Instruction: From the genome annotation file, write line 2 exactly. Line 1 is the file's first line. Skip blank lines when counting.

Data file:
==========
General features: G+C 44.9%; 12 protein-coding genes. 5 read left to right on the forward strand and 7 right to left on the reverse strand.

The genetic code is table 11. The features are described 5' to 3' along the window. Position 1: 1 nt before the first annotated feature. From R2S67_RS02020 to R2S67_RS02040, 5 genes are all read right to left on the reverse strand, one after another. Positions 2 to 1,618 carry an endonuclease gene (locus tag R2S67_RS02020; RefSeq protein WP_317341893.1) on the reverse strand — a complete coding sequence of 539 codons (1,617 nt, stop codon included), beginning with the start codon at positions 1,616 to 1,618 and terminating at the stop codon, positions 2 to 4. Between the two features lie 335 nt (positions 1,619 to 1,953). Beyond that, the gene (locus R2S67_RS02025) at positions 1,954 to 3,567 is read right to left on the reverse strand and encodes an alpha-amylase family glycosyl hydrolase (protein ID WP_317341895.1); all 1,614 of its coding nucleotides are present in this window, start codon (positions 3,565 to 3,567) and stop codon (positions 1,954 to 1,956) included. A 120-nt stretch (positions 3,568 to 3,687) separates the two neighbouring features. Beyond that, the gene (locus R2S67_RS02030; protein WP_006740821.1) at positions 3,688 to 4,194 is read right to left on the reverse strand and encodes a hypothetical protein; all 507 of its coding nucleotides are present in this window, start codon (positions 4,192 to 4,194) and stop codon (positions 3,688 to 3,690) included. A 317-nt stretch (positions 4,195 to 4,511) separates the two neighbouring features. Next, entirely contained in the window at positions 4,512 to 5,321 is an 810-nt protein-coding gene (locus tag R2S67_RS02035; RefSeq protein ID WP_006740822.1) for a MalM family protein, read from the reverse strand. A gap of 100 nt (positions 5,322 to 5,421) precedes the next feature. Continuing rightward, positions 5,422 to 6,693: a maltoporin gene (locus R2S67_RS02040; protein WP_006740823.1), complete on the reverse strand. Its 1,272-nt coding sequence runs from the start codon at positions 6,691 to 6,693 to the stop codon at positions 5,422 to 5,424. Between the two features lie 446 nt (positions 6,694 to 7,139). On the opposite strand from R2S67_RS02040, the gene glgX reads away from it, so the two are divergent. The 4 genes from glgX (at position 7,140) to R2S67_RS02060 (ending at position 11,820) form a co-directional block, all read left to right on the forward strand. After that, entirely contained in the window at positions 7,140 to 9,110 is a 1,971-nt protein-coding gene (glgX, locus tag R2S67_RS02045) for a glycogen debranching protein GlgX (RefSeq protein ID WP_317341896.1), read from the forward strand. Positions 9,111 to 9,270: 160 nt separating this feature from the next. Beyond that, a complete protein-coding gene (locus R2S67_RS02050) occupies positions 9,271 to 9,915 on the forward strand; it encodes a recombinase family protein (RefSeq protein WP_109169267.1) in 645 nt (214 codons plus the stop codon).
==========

The genetic code is table 11. The features are described 5' to 3' along the window. Position 1: 1 nt before the first annotated feature. From R2S67_RS02020 to R2S67_RS02040, 5 genes are all read right to left on the reverse strand, one after another. Positions 2 to 1,618 carry an endonuclease gene (locus tag R2S67_RS02020; RefSeq protein WP_317341893.1) on the reverse strand — a complete coding sequence of 539 codons (1,617 nt, stop codon included), beginning with the start codon at positions 1,616 to 1,618 and terminating at the stop codon, positions 2 to 4. Between the two features lie 335 nt (positions 1,619 to 1,953). Beyond that, the gene (locus R2S67_RS02025) at positions 1,954 to 3,567 is read right to left on the reverse strand and encodes an alpha-amylase family glycosyl hydrolase (protein ID WP_317341895.1); all 1,614 of its coding nucleotides are present in this window, start codon (positions 3,565 to 3,567) and stop codon (positions 1,954 to 1,956) included. A 120-nt stretch (positions 3,568 to 3,687) separates the two neighbouring features. Beyond that, the gene (locus R2S67_RS02030; protein WP_006740821.1) at positions 3,688 to 4,194 is read right to left on the reverse strand and encodes a hypothetical protein; all 507 of its coding nucleotides are present in this window, start codon (positions 4,192 to 4,194) and stop codon (positions 3,688 to 3,690) included. A 317-nt stretch (positions 4,195 to 4,511) separates the two neighbouring features. Next, entirely contained in the window at positions 4,512 to 5,321 is an 810-nt protein-coding gene (locus tag R2S67_RS02035; RefSeq protein ID WP_006740822.1) for a MalM family protein, read from the reverse strand. A gap of 100 nt (positions 5,322 to 5,421) precedes the next feature. Continuing rightward, positions 5,422 to 6,693: a maltoporin gene (locus R2S67_RS02040; protein WP_006740823.1), complete on the reverse strand. Its 1,272-nt coding sequence runs from the start codon at positions 6,691 to 6,693 to the stop codon at positions 5,422 to 5,424. Between the two features lie 446 nt (positions 6,694 to 7,139). On the opposite strand from R2S67_RS02040, the gene glgX reads away from it, so the two are divergent. The 4 genes from glgX (at position 7,140) to R2S67_RS02060 (ending at position 11,820) form a co-directional block, all read left to right on the forward strand. After that, entirely contained in the window at positions 7,140 to 9,110 is a 1,971-nt protein-coding gene (glgX, locus tag R2S67_RS02045) for a glycogen debranching protein GlgX (RefSeq protein ID WP_317341896.1), read from the forward strand. Positions 9,111 to 9,270: 160 nt separating this feature from the next. Beyond that, a complete protein-coding gene (locus R2S67_RS02050) occupies positions 9,271 to 9,915 on the forward strand; it encodes a recombinase family protein (RefSeq protein WP_109169267.1) in 645 nt (214 codons plus the stop codon).